Pregnancy App Article: "What's new? Braxton Hicks"

Week 38
Braxton Hicks contractions
Required. The title of the article
Sub Title
True or false?
A very short sub heading, six-seven words.
A short summary, a sentence or two. May be left blank.
Lead Image
Required. An illustrative image for the article. Recommended size is 1242 x 1700. Insert the image directly - do not include any other text or HTML.
Thumbnail Image
CURRENTLY NOT USED. A thumbnail image for the article. Minimum recommended size is 200px by 125px and the recommended aspect ratio is 1.6 width to 1 height. Insert the image directly - do not include any other text or HTML. May be left blank.
Body 1
Many a red-faced mum-to-be has been turned away from the delivery ward thanks to Braxton Hicks contractions. These are irregular, usually painless, uterine contractions that tend to occur from around the middle of your pregnancy (although they can start much earlier) and increase in frequency as you approach your due date. They’re the effects of the muscles of your womb contracting – typically for between 30 and 60 seconds at a time, but sometimes for up to two minutes or so. That’s not to say that everyone feels them, and there’s no need to worry if you don’t.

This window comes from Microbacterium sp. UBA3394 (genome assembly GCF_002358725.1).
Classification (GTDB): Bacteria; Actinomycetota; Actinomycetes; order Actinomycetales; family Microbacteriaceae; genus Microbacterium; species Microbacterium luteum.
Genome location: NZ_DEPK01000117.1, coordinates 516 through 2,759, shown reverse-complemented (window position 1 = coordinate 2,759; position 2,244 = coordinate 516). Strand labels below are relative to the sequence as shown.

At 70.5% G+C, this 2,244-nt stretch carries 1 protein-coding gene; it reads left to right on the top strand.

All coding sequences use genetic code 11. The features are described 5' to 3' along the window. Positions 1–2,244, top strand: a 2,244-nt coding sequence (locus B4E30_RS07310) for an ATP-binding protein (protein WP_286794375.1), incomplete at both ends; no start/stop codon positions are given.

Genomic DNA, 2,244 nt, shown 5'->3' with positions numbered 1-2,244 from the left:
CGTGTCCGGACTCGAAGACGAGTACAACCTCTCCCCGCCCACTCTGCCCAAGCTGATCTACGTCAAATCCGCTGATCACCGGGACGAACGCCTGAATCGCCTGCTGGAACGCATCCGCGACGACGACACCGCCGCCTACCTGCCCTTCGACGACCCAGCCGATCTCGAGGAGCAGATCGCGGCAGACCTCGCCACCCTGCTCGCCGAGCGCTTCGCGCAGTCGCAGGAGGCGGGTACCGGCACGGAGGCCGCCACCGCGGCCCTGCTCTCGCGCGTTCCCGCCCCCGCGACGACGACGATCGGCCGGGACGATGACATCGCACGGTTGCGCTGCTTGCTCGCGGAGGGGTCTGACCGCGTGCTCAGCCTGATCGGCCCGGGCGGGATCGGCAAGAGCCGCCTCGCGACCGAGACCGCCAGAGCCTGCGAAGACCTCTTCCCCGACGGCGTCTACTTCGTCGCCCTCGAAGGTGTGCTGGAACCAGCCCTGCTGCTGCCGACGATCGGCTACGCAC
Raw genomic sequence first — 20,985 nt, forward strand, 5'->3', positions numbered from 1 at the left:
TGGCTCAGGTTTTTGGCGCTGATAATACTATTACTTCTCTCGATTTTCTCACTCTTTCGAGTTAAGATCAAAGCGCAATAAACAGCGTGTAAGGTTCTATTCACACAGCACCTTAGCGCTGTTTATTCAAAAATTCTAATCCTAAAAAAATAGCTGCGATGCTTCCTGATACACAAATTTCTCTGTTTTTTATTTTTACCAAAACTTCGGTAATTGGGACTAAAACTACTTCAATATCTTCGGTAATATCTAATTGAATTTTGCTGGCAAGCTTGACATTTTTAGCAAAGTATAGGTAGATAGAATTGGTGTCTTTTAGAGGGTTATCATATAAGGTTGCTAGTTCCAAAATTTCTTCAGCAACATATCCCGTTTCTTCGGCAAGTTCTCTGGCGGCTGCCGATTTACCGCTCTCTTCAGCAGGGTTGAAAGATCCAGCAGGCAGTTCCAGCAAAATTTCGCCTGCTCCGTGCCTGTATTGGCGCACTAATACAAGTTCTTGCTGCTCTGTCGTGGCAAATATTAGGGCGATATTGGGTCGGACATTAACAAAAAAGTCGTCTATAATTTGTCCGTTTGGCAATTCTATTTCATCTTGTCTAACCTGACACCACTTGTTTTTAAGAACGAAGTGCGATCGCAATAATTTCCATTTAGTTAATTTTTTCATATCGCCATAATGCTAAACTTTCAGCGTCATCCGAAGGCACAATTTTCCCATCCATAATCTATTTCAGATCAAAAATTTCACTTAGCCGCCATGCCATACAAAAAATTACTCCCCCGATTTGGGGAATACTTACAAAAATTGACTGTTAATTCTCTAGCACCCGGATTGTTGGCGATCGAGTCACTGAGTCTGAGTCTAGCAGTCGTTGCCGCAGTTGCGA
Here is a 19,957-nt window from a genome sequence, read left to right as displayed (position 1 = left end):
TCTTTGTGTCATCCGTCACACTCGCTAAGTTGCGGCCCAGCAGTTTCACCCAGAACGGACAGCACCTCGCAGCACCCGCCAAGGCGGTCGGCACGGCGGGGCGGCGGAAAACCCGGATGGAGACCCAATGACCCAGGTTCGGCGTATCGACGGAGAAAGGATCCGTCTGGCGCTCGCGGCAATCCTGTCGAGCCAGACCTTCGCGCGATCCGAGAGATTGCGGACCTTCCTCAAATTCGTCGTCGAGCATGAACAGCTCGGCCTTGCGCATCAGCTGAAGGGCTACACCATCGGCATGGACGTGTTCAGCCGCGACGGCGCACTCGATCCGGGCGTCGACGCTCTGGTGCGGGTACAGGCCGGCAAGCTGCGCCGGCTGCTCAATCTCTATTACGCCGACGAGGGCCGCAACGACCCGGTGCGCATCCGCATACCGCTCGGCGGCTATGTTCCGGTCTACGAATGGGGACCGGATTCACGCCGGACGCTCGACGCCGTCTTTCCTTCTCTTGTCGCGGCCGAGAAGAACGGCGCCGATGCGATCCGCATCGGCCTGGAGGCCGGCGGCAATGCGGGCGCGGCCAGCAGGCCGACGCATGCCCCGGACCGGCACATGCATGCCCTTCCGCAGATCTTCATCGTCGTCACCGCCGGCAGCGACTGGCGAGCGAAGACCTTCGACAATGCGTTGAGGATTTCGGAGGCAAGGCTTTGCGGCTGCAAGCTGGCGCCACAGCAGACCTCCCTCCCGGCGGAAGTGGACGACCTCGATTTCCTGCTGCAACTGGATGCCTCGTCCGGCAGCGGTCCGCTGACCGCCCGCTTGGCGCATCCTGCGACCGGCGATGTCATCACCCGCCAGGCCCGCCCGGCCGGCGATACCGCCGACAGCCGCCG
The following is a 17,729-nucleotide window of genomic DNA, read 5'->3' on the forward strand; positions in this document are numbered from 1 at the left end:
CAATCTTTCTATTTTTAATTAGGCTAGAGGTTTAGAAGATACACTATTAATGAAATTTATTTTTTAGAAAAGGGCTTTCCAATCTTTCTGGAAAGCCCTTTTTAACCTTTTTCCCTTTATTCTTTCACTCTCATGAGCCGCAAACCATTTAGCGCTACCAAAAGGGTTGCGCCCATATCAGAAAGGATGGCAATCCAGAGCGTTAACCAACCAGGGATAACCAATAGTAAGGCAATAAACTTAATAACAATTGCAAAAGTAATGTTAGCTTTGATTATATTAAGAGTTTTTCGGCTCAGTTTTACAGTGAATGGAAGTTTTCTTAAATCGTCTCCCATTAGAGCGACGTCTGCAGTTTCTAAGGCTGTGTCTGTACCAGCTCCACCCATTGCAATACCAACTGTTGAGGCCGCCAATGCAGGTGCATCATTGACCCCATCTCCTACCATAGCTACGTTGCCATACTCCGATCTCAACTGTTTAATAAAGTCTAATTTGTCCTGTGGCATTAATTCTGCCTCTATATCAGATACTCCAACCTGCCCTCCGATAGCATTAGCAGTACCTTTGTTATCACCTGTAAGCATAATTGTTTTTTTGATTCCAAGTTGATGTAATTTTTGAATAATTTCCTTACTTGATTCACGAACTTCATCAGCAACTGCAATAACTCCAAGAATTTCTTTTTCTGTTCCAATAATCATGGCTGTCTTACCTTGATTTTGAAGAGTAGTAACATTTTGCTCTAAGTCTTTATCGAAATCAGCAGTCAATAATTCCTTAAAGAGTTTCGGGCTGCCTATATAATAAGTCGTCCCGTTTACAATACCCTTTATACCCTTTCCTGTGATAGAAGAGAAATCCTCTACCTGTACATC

Your Braxton Hicks contractions are probably getting stronger and more frequent. If you're unsure whether things are getting serious, here's a quick 'compare and contrast' list to help sort the real deal from the (infuriatingly named) 'false labour'.

False labour: Irregular contractions that don't get closer together.
True labour: Contractions become regular and get closer together.

False labour: Last for about 15 seconds.
True labour: Last for 30 to 70 seconds.

False labour: You'll feel contractions in the front.
True labour: Contractions start in the back and move round to the front.

False labour: Contractions may stop if you move around.
True labour: Contractions carry on whatever the heck you do.

False labour: The contractions mostly stay the same.
True labour: The contractions get stronger... and stronger! 

When your contractions come between 10 and 20 minutes apart, it's time to get your antenatal team involved.
Required. Do not embed images in the body
Each quote consists of the quote itself, plus the author. After the first one the rest are optional
Quote 1
My Braxton Hicks were worse in the evening but I could still talk through them... the 'proper' contractions were different; they stopped me in my tracks.
Author 1
Quote 2
Quote 2 - Author
Quote 3
Quote 3 - Author
Quote 4
Quote 4 - Author
Quote 5
Quote 5 - Author
Body 2

May be left blank, if body is long and there is a natural break to have quotes appear use this secondary body. Do not embed images in the body
Talk Link
A talk URL related to this article. This should just be the URL; not a link.
Talk Link Text
Compare notes with other expectant mums
The text for the link to a talk thread. This should just be the text of the link; not a URL which should instead be entered above.
This is used to encourage users to capture something in their journal. For example, "Take a picture!"
API Link